Diversity in the Workplace

6 June 2017

Diversity in the Workplace I have this image of America and the bronze plaque at the bottom of the Statue of Liberty. “Give me your tired, your poor, Your huddled masses yearning to breathe free, The wretched refuse of your teeming shore”. We are a country of immigrates, built on the ideals, culture, and inclusion of our differences. Our profession should reflect the inclusive society in which America is built on. The purpose of this paper is to highlight the importance of diversity in the workplace.

Importance of diversity in the workplace “Despite modest gains in ethnic and racial minority representation in the nursing rofession, the current nursing workforce does not mirror the U. S. population (Melillo, Dowling, Abdalah, Findeisen, & Khight, 2013, p. 102). According to authors, there is a clear link between lack of diversity in the nursing workforce and nursing’s ability to effectively address health disparities with high-quality, culturally competent care (Melillo, Dowling, Abdalah, Findeisen, & Khight, 2013).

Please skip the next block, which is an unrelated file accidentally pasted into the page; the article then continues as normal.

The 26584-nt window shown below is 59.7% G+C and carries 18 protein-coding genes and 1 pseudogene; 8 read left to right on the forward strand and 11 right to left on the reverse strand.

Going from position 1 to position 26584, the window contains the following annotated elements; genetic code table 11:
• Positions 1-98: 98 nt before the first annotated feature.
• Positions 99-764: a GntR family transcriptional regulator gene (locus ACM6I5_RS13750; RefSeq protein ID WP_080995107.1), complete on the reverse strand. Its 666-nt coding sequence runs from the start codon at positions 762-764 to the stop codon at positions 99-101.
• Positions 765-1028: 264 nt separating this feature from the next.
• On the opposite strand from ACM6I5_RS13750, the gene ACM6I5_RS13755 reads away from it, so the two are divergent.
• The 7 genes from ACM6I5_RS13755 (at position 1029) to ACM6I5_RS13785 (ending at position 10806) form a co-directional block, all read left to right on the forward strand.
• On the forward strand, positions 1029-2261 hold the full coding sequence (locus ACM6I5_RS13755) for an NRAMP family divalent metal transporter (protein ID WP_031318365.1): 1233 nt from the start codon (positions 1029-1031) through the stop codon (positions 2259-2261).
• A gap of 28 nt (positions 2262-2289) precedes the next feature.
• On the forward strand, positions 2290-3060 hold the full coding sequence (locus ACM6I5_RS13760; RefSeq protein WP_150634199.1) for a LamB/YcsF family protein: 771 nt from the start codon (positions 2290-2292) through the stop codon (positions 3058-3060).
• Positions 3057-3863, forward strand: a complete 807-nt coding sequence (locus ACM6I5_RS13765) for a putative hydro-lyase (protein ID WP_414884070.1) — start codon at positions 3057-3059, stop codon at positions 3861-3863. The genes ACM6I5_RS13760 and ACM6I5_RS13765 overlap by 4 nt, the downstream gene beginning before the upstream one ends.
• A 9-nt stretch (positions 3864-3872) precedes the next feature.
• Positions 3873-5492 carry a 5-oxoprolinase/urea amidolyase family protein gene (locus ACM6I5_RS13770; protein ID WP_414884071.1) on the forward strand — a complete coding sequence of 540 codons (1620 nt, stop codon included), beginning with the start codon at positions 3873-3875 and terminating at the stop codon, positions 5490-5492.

Whether its age, gender, race or religion, the more inclusive we are the more likely we will be able to relate and understand the needs of our coworkers and patients. The intention of nursing eing a discipline that embraces, integrates, and permeates cultural diversity is continually challenged and evaluated. The changes in the ethnic and cultural composition of the U. S. population constantly challenge nurses daily to incorporate the diverse needs of their clients into the provision of quality nursing care while facing a shortage of adequate qualified staff to meet these needs (Lowe & Archibald, 2009).